This is particularly true in education. Arguably the best way to model learning is with a series of S-curves. We work and study with little progress, then we have a period of improvement, then we hit another plateau.

If we think in terms of straight lines, ranking students is relatively easy.

But if we think in terms of S-curves, which is a great deal more realistic, things get more complicated.

The x-axis doesn't actually mean anything (this is made-up data), but let's say it represents months studying a language and the lines represent daily test scores. Now, who's the best student depends on when you ask, and that raises some troubling points. 

We tend to put too much faith both in the metrics we use to evaluate students and in the linearity of human behavior. We are not straight -line animals but we have a bad habit of making straight line decisions. In this case, think of what would happen if we made a decision on who to drop from a program after two months. 

Monday, July 28, 2014

The Power and Peril of Positive Thinking

Having hammered away at the importance of student self-confidence and positive attitude as a condition for success in math (part of the larger discussion of applying Pólya's teaching principles), it's important to step back and point out that a lot of people have made horrible, costly mistakes thanks to positive thinking and the influence of motivational speakers (for example).

With fantastic successes on one side and horror stories on the other, it is tempting to call this a wash, but if you think like a statistician (and you should always think like a statistician) and start breaking things down, you'll find that a few common sense rules can tell you when to assume the best and when to prepare for the worst.

Being pragmatic about being positive

For the purposes of this discussion, let's decide on a fairly precise definition of what we mean by positive thinking:

To apply positive thinking to a task, you act under the assumption that, given  reasonable and intelligently applied effort, the probability of success is close to one;

Furthermore, this assumption will not be reassessed unless there is a major change in the situation.

The advantages to this approach are: we can waste a great deal of time and energy worrying; overestimating risk can cause us to prematurely abandon projects; thoughts of failure can cause us to "flinch," to hold back and not give the task our best effort. Avoiding these things can allow positive thinking to create self-fulfilling prophecies.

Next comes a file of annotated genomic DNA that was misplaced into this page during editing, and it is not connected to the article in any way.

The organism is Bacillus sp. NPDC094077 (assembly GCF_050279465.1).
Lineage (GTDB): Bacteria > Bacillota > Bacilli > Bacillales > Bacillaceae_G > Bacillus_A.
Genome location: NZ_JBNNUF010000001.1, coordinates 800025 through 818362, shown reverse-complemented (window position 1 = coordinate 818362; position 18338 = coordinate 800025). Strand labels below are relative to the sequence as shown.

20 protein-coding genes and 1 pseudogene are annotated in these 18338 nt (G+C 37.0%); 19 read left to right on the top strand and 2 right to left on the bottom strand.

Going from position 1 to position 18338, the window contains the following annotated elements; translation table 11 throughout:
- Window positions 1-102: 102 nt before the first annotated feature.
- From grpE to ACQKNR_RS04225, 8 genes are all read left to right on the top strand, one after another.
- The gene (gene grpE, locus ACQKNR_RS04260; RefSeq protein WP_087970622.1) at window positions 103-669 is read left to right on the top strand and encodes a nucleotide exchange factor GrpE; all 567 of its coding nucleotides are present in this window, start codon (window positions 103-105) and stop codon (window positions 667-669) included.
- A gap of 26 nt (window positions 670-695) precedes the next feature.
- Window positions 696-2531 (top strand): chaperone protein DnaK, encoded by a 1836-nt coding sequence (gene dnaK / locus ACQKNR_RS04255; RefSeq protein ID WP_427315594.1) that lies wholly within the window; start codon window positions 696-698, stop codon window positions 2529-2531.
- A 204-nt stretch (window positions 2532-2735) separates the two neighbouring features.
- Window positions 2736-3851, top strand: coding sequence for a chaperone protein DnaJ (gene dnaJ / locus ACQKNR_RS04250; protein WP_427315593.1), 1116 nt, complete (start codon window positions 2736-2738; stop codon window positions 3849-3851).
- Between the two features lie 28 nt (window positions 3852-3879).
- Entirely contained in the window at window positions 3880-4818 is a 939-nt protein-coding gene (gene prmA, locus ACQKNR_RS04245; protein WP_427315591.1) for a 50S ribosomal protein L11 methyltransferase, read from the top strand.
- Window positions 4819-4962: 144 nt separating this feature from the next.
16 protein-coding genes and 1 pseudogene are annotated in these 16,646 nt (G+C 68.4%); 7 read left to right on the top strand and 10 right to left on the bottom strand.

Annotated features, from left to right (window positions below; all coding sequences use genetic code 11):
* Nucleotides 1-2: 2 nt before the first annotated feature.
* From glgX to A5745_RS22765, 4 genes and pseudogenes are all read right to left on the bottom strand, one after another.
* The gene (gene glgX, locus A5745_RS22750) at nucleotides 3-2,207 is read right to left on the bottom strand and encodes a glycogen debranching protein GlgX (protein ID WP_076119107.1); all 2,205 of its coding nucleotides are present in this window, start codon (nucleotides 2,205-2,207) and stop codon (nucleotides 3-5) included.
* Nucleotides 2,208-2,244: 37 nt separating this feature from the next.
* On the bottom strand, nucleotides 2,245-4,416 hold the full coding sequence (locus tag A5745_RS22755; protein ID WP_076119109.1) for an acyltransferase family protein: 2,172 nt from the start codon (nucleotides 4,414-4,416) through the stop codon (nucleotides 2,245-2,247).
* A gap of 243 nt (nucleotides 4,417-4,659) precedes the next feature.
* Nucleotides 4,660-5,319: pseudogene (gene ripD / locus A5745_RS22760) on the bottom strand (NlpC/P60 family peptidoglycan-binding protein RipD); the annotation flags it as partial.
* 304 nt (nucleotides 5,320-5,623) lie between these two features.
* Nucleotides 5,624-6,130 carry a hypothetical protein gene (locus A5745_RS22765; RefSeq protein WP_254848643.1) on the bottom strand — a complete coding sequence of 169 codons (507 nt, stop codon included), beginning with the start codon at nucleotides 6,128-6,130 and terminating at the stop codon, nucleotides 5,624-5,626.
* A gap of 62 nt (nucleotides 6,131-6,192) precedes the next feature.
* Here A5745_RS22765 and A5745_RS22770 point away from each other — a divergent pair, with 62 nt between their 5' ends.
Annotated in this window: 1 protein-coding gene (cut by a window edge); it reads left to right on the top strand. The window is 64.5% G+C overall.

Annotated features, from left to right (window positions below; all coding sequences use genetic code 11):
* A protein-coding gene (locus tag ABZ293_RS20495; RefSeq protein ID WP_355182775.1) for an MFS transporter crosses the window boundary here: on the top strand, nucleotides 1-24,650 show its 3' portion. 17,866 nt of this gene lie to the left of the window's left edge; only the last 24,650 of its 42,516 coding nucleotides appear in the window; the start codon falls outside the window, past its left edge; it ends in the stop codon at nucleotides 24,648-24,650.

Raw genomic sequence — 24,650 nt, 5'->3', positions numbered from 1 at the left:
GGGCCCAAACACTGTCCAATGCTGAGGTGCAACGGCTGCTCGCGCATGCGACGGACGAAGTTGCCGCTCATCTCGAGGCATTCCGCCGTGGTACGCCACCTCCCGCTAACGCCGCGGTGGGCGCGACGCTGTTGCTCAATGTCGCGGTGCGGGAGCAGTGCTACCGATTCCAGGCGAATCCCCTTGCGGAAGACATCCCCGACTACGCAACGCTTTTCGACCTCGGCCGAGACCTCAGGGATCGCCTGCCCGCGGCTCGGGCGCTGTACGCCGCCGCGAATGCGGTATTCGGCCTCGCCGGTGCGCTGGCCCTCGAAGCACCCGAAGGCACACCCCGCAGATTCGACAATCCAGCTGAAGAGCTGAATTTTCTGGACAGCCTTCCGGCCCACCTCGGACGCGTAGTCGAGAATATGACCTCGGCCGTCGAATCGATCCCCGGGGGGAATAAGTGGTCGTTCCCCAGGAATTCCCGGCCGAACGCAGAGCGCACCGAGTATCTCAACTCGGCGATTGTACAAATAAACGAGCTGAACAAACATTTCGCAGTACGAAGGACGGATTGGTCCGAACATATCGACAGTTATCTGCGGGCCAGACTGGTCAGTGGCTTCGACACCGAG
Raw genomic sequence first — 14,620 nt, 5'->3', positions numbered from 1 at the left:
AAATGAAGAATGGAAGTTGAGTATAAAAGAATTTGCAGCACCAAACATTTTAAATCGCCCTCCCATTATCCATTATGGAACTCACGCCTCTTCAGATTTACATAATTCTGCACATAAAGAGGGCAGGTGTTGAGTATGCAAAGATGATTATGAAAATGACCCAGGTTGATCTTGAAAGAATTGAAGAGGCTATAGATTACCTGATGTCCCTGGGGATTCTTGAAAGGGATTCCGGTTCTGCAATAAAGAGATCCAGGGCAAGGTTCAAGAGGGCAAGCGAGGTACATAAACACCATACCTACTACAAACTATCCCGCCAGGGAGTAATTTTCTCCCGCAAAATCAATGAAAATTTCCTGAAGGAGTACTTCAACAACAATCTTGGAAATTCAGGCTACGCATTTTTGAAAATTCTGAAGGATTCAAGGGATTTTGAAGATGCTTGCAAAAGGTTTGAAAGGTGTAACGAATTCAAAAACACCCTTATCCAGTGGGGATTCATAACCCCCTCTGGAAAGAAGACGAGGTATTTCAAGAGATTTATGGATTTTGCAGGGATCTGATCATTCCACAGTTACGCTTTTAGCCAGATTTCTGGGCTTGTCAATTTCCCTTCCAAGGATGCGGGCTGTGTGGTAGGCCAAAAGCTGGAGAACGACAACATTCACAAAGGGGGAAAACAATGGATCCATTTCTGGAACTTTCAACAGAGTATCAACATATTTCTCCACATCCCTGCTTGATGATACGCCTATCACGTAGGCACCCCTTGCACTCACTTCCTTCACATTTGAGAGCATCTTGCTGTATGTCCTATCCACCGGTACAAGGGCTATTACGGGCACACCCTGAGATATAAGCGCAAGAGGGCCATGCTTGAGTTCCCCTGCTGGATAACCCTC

The disadvantages are that underestimating the probability of failure can cause us to waste resources on projects with negative expected value and, more importantly, failing to pay attention to warning signs can leave us vulnerable to otherwise avoidable disasters.

We could have a general discussion at this point about the relative weight of these advantages and disadvantages but it wouldn't be very productive because neither risk nor reward are evenly distributed. In many if not most situations, a fairly clear case can be made for either positive or cautious thinking. To determine which approach is best for a given situation, think about these rules of thumb:

Before you commit yourself, try to think realistically about the expected value in terms of other people's success rates;

Never bet more than you're willing to lose;

Consider collateral damage (are you putting your spouse and children at risk of hardship?);

Is there incremental payoff? This last one is extremely important. If you decide to start a restaurant or move to NYC to make it on Broadway, and you fail, then you will probably have very little to show for the effort. If, on the other hand, you decide to lose forty pounds through diet and exercise or to go from being a C student to an A student, then there is incremental pay off for your hard work even if you fail to achieve your goal.

All of this leads us back to the original point. We often associate positive thinking with business and entrepreneurship where it is, more often than not, a bad idea, while in education, where we have every reason to encourage positive thinking, we are constantly hearing people like Michele Rhee complain that we spend too much time building up kids' self-esteem.

Don't let the posturing and tough talk fool you. Self-esteem is good for kids and you should do everything you can to convince them that they are capable of doing every problem their teacher gives them, as long as they put in the effort.